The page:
Results tagged “regulative principle of worship” from Reformation21 Blog

The Quest for Biblical Worship (Part 2)

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Reformed churches not only have the regulative principle worship (RPW) to guide them regarding elements and forms, but they also, throughout their history, have had liturgies and directories. The liturgies were the more restrictive (e.g. Strasburg, Geneva, Amsterdam), the directories (Westminster Directory of Public Worship and the family of directories it spawned) less so, allowing more freedom, leaving more to the discretion of the minister. Yet a high degree of uniformity has always been the goal, even among Presbyterians.

The Directory and Directions

We might ask ourselves, what is the function of a directory if not to direct? What is the point of providing examples of prayer and descriptions of preaching and rubrics for communion and baptism if it is not for those examples and descriptions and rubrics to be followed? The aim of the original Directory was substantial uniformity, or "sameness," with the past, in the present and for the future. The Westminster divines explained in the "Preface" to the Directory that they were "persuaded" that "our first reformers... were they now alive... would join with us in this work." There is the connection with the past, with the first generation of Reformers whose work revived the worship of "the ancient church," as Calvin claimed. 

Moreover, they understood themselves to be answering "the expectation of other reformed churches" abroad for whom, along with "many of the godly at home," the Book of Common Prayer (BCP) "proved an offense." There is uniformity with present-day Reformed churches, domestic and foreign. 

Consequently, they argued, their work of "further reformation" was required, bringing the churches of England, Ireland and Scotland into conformity with "the reformed churches abroad." There is the goal of perpetuating their work into the future. Through the Directory they aimed to "give some public testimony of our endeavors for uniformity in divine worship" which they had promised in their Solemn League and Covenant, wherein they pledged to endeavor to bring about "the nearest conjunction and uniformity in religion, confession of faith, form of church government, directory for worship and catechizing." 

No one, from Bucer to Calvin to the Westminster Assembly to the late 20th century considered liturgical uniformity unusual, indeed the opposite. All thought substantial uniformity was necessary to (1) promote unity; (2) to guard the church from the introduction of unbiblical (as determined by the RPW) and therefore unauthorized elements into the services of the church; and (3) ensure that the authorized elements receive the attention they are due. Medieval novelties were removed by the Reformers; future novelties were barred. Our fear of uniformity, our resistance to conformity to historic liturgical forms is unprecedented and unbiblical. Unbiblical? Let me explain.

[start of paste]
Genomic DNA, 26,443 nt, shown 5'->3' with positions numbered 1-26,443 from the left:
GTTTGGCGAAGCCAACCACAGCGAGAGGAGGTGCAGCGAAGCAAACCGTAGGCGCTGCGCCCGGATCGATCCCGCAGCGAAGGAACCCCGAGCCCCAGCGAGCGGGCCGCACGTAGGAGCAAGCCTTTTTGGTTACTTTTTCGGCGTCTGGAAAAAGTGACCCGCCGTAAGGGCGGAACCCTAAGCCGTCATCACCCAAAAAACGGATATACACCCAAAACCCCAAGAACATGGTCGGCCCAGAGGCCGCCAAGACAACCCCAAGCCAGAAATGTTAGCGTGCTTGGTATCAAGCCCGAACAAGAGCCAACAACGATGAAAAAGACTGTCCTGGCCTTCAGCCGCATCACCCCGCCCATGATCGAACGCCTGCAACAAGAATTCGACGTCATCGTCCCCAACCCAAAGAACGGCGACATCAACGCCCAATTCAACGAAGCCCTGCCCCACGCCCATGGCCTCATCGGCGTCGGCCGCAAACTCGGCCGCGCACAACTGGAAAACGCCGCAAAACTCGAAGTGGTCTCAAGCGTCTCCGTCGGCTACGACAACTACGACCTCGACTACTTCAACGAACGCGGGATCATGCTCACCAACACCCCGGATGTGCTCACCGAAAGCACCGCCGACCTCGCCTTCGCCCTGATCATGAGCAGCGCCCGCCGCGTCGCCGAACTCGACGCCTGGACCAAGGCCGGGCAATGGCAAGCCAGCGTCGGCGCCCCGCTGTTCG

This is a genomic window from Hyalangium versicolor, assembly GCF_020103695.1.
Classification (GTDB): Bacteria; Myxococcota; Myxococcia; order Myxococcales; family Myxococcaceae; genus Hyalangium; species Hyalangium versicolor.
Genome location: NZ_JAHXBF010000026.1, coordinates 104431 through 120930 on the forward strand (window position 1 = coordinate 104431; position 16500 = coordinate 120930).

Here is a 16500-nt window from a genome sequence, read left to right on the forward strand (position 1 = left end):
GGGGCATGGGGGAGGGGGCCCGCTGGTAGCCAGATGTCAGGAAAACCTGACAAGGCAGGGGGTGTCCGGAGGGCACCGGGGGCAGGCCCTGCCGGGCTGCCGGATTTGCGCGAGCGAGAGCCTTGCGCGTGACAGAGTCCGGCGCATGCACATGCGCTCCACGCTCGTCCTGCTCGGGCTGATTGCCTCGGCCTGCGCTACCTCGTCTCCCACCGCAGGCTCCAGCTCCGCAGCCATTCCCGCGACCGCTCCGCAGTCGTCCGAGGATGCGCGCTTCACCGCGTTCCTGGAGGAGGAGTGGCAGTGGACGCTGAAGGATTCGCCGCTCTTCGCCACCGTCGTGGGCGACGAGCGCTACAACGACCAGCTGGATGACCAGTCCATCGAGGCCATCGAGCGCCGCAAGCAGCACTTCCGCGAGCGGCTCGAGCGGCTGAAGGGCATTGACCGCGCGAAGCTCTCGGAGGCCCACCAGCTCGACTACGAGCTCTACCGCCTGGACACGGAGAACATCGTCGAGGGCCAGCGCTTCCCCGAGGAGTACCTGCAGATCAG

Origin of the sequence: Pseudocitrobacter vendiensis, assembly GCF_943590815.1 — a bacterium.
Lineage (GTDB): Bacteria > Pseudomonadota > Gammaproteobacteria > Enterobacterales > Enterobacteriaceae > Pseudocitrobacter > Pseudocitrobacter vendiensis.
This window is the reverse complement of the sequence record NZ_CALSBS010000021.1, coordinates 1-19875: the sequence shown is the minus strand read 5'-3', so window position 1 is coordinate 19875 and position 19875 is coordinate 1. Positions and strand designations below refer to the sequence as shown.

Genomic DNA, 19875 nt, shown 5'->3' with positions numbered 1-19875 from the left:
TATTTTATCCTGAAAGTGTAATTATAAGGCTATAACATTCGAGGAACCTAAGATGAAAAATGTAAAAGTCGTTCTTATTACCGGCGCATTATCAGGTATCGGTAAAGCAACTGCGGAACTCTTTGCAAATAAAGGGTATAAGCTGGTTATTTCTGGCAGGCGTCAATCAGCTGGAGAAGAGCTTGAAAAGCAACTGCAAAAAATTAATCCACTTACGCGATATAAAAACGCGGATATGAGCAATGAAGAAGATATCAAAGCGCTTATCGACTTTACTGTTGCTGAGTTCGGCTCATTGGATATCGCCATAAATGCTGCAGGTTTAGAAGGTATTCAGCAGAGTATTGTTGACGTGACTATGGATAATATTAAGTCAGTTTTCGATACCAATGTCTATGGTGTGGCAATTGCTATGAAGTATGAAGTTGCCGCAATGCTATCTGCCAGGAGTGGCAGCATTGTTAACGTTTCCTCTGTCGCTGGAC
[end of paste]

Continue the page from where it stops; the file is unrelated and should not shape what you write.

Today

How much "sameness" is enough and how much is too much? The devil, quite literally, is in the details. The Apostles expect a high degree of uniformity between the churches and demand a high degree of conformity. The same Paul who gave directions to the chaotic Corinthians for "when you come together as a church," not just informally, casually, or ad hoc, but officially, "as a church" (1 Cor 11:18; cf 5:4; 11:32, 34; 14:26), also exhorts them, "We have no other practice, nor have the churches of God" (1 Cor 11:16; cf 1:2; 4:17; 14:33). He appeals to the uniform practice of the churches, and he expects aberrant churches to conform to that standard. The point of the historic Reformed orders of service is that of the Apostles: unity in worship and ministry. The radical sects might do whatever they perceived the Spirit was leading them to do, but Presbyterians have maintained standardized orders based on the elements and forms determined by the RPW. This meant substantial lectio continua reading of Scripture, expository preaching, the singing of psalms and (later) biblically sound hymns, a full diet of biblical prayer, and the simple administration of the sacraments. This also meant the elimination of all unauthorized elements, ceremonies, rituals, postures, and gestures that might disrupt the church's unity in worship or might distract attention, time, and energy from the ordinary and authorized means of grace.